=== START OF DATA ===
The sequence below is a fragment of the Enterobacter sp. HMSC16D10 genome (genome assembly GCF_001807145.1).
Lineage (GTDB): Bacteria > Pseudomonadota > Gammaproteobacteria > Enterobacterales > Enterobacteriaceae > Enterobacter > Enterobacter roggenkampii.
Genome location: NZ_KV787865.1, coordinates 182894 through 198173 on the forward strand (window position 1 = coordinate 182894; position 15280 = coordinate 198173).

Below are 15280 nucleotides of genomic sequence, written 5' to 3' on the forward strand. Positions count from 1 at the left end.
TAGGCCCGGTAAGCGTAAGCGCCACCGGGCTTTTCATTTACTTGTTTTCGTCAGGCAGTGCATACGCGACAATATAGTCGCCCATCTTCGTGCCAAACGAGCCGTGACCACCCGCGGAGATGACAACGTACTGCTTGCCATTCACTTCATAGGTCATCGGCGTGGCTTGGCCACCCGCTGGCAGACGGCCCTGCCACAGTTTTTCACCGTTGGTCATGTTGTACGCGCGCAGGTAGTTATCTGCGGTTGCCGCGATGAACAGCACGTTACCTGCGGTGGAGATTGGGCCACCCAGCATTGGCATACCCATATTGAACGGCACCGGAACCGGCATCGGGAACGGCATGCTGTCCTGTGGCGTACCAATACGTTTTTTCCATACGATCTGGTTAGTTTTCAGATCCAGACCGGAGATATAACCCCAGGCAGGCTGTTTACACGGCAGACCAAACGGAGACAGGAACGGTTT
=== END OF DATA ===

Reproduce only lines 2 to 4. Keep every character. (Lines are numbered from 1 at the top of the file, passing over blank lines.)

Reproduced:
Lineage (GTDB): Bacteria > Pseudomonadota > Gammaproteobacteria > Enterobacterales > Enterobacteriaceae > Enterobacter > Enterobacter roggenkampii.
Genome location: NZ_KV787865.1, coordinates 182894 through 198173 on the forward strand (window position 1 = coordinate 182894; position 15280 = coordinate 198173).

Below are 15280 nucleotides of genomic sequence, written 5' to 3' on the forward strand. Positions count from 1 at the left end.